Oncotarget

Research Papers:

Selective lysis of breast carcinomas by simultaneous stimulation of sodium channels and blockade of sodium pumps

Harry J. Gould III _, Jack Norleans, T. David Ward, Chasiti Reid and Dennis Paul

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Oncotarget. 2018; 9:15606-15615. https://doi.org/10.18632/oncotarget.24581

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Abstract

Harry J. Gould III1,3,5,6,7, Jack Norleans2, T. David Ward4, Chasiti Reid2 and Dennis Paul1,2,3,5,6,7

1Department of Neurology, Louisiana State University Health Sciences Center, New Orleans, LA, USA

2Department of Pharmacology and Experimental Therapeutics, Louisiana State University Health Sciences Center, New Orleans, LA, USA

3Department of Anesthesiology, Louisiana State University Health Sciences Center, New Orleans, LA, USA

4Department of Cell Biology and Anatomy, Louisiana State University Health Sciences Center, New Orleans, LA, USA

5Stanley S. Scott Cancer Center, Louisiana State University Health Sciences Center, New Orleans, LA, USA

6Neuroscience Center of Excellence, Louisiana State University Health Sciences Center, New Orleans, LA, USA

7Center of Excellence for Oral and Craniofacial Biology, Louisiana State University Health Sciences Center, New Orleans, LA, USA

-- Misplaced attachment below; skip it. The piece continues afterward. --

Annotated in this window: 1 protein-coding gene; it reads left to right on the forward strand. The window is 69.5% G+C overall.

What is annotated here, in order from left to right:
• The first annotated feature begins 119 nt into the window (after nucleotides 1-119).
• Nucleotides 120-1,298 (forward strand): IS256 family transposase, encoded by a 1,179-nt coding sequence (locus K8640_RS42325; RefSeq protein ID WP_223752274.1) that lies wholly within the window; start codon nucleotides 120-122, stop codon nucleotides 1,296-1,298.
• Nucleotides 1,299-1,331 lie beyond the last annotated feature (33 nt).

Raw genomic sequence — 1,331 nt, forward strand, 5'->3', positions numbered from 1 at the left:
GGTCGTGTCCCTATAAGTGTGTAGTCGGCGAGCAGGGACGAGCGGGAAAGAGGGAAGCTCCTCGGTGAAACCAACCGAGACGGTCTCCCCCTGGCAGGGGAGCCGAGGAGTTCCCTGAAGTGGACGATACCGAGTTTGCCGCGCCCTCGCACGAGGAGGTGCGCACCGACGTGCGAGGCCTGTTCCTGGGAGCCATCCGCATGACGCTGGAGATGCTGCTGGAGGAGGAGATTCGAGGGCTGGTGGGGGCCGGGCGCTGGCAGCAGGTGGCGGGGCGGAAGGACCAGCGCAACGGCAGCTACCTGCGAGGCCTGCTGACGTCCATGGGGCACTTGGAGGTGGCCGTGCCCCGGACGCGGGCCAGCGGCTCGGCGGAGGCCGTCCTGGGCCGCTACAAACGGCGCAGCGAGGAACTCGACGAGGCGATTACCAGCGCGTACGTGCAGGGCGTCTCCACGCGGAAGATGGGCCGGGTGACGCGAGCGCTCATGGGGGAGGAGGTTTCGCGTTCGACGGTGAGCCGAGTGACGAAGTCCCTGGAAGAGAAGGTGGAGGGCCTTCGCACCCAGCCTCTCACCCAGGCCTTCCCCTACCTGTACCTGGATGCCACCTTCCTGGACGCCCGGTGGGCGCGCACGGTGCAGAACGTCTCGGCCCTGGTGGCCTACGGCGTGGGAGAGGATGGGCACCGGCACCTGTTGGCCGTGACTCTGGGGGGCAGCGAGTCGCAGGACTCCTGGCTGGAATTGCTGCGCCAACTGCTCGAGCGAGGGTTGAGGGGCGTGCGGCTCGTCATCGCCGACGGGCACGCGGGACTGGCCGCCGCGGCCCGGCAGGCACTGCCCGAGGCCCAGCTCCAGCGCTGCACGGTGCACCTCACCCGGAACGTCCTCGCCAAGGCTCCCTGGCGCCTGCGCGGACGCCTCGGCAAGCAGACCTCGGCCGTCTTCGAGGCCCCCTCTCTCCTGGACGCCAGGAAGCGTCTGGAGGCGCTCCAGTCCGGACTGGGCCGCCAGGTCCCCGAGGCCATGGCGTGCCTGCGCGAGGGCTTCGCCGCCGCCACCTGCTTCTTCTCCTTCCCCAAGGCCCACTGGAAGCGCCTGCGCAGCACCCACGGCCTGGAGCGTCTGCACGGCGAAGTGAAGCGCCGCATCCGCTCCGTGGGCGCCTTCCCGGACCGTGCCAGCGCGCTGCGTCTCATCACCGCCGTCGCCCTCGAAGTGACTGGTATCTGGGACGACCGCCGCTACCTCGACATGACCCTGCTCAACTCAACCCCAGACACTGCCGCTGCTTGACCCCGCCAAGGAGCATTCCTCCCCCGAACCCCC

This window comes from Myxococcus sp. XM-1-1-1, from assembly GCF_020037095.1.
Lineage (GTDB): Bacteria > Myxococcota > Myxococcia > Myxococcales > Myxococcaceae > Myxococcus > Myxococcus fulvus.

Correspondence to:

Harry J. Gould III, email: hgould@lsuhsc.edu

Dennis Paul, email: dpaul@lsuhsc.edu

Keywords: targeted osmotic lysis; epithelial carcinoma; cancer; sodium channels; sodium pumps

Received: October 29, 2017     Accepted: February 21, 2018     Epub: February 26, 2018     Published: March 20, 2018

ABSTRACT

Sodium influx through voltage-gated sodium channels (VGSCs) coupled with balanced removal of sodium ions via Na+, K+-ATPase is a major determinant of cellular homeostasis and intracellular ionic concentration. Interestingly, many metastatic carcinomas express high levels of these channels. We hypothesized that if excess VGSCs are activated and Na+, K+-ATPase is simultaneously blocked, the intracellular Na+ concentration should increase, resulting in water movement into the cell, causing swelling and lytic cell death. MDA-MB-231 breast cancer cells over-express VGSCs by 7-fold. To test our hypothesis, we treated these cells in vitro with the Na+, K+-ATPase blocker, ouabain, and then stimulated with a sublethal electric current. For in vivo histologic and survival studies, MDA-MB-231 xenografts were established in Nu/J mice. Mice injected with saline or ouabain were electrically stimulated with trains of 10 msec 10V DC pulses. Within seconds to minutes, the cells swelled and lysed. MCF-10a cells, which express normal VGSCs levels, were unaffected by this treatment. Cells from the weakly-malignant cell line, MCF-7, which express 3-fold greater VGSCs than MCF-10a cells, displayed an intermediate time-to-lysis. The rate of lysis correlated directly with the degree of sodium channel expression and malignancy. We also demonstrated efficacy in cell lines from prostate, colon and lung carcinomas. Treated MDA-MB-231 xenografts showed 60–80% cell death. In survival studies, TOL-treated mice showed significantly slower tumor growth vs. controls. These results are evidence that this ”targeted osmotic lysis” represents a novel method for selectively killing cancer cells and warrants further investigation as a potential treatment for advanced and end-stage breast cancer.


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